Haliburton sets tone for future Dramatic Arts Days
By Darren Lum
Published April 24, 2018
Haliburton hosted what is expected to be the inaugural Trillium Lakelands District School Board Dramatic Arts Day several weeks ago at the Northern Lights Performing Arts Pavilion.
The daylong event offered participating teachers and students from Grade 4 to 6 from seven schools in TLDSB the opportunity to grow and develop as well as work toward making communities better using the dramatic arts.
The programming started with an improv game led by the HHSS Grade 10 drama class. The same class of students continued the day as “helpers” to the participants during the two workshops held to develop their creativity, confidence, curriculum knowledge and drama/movement skills. The participants enjoyed short performances from each of the schools attending based on the theme of building a community. Included among the schools was Minden’s Archie Stouffer Elementary School. The main message was that people are more alike than different.
TLDSB’s elementary curriculum/arts consultant and event organizer Jelynne Sornberger said the day went well, as evidenced by the feedback from the participating educators and students, who were positive and enthusiastic.
“I believe that we met all our goals: building community across TLDSB, partnering elementary and high school, celebrating the dramatic arts, professional development in the dramatic arts, building confidence, creativity and risk taking in students, giving students opportunity to perform and experience a dramatic experience on a real stage and bring to light important community building issues such as equity, inclusion, anti-bullying and active citizenship,” she wrote in an email.
ASES teacher Lorie Reddering participated in the event and said it was better than expected. She appreciated how the HHSS drama students engaged the visiting students.
“The inclusion of the Grade 10 students built a relationship within our community of schools. The Grade 4-6 students got to see how the older students were willing to be confident and try things in front of an audience. This made them more willing to do the same,” she wrote in an email. “It was an idea that I’ve had in my mind for about five years, but it was Jelynne Sornberger that made it happen. She is the arts consultant for the board. I wanted to start a day for kids that are interested in dramatic arts.”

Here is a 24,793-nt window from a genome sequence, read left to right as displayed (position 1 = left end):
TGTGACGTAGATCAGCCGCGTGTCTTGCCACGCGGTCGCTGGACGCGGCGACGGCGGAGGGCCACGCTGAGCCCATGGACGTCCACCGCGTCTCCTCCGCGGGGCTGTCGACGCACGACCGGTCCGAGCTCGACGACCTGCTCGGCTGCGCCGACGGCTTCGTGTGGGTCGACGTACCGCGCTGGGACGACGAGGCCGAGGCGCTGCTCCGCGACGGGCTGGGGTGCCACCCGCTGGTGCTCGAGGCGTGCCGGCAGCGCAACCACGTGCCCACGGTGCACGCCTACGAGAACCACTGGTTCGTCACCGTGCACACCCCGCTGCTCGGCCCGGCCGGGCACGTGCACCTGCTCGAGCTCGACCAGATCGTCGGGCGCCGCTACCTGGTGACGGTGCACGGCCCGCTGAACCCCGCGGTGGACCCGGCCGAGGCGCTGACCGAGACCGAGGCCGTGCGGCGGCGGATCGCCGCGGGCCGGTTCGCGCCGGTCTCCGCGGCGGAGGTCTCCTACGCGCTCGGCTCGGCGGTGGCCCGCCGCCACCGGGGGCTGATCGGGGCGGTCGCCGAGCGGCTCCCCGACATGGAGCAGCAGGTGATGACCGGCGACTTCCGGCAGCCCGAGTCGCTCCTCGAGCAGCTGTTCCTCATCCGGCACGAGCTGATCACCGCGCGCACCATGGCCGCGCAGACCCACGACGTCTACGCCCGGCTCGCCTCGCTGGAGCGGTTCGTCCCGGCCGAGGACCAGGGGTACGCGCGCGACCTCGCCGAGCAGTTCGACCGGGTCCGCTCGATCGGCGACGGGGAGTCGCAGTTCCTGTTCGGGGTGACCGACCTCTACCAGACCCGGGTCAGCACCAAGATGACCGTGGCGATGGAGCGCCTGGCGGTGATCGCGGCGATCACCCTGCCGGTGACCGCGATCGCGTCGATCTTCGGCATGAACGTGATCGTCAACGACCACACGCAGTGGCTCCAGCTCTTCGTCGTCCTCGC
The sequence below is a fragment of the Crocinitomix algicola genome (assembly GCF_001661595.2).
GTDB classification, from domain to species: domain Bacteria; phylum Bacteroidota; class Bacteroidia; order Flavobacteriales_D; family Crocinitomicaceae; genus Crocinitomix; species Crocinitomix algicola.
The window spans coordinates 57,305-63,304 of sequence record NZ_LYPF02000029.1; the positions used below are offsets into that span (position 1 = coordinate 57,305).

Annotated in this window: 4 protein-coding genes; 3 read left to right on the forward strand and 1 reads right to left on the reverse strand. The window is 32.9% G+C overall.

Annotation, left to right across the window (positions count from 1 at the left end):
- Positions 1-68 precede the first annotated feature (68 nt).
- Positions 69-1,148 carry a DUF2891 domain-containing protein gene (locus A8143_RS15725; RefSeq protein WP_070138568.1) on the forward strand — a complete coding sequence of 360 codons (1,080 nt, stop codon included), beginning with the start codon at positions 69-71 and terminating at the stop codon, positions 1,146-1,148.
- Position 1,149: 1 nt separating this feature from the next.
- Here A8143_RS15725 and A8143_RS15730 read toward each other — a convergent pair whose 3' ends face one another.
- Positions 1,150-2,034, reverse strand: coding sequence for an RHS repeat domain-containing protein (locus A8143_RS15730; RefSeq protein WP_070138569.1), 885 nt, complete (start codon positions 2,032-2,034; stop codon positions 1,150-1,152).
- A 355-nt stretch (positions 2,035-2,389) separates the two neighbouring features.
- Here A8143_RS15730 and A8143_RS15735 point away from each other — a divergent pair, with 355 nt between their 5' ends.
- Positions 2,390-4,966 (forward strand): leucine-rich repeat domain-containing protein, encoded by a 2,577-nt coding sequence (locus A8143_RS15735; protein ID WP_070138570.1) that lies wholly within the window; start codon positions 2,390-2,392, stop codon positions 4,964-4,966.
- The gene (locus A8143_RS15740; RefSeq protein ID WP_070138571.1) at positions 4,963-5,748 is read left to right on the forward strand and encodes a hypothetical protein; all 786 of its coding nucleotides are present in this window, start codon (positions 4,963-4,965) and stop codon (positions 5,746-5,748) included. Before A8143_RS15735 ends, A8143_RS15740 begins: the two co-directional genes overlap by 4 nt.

This first time offering included not just HHSS, but also Lindsay’s I.E. Weldon Secondary School.
The event celebrates what the arts can do for students, said Sornberger.
“The arts nurture imagination, innovation and collaboration while spreading joy. We wanted to celebrate what makes TLDSB a place to grow and flourish. Our hope is that we can build students’ self-confidence so that they are inspired to create and express their individuality while feeling like they have a safe place where they belong,” she wrote.
This event was open to the first 10 schools that applied.
In the future there is a possibility to open the event up to older students such as from area high schools, Sornberger said.
“If we introduce and spark interest in dramatic arts in the junior grades the enthusiasm and confidence will continue on through intermediate and high school years,” she wrote.
Following the event it wasn’t long before the teachers and students were “buzzing excitedly about next year.”
“Schools loved being brought together from the different regions of TLDSB but it was a long bus trip for some of our students. So we need to perhaps consider changing the location each time to make it equitable or run the day multiple times in a couple locations,” she wrote.
“We are hoping to apply for a grant to help out with cost to run the day to make this opportunity available to all schools that would like to attend.”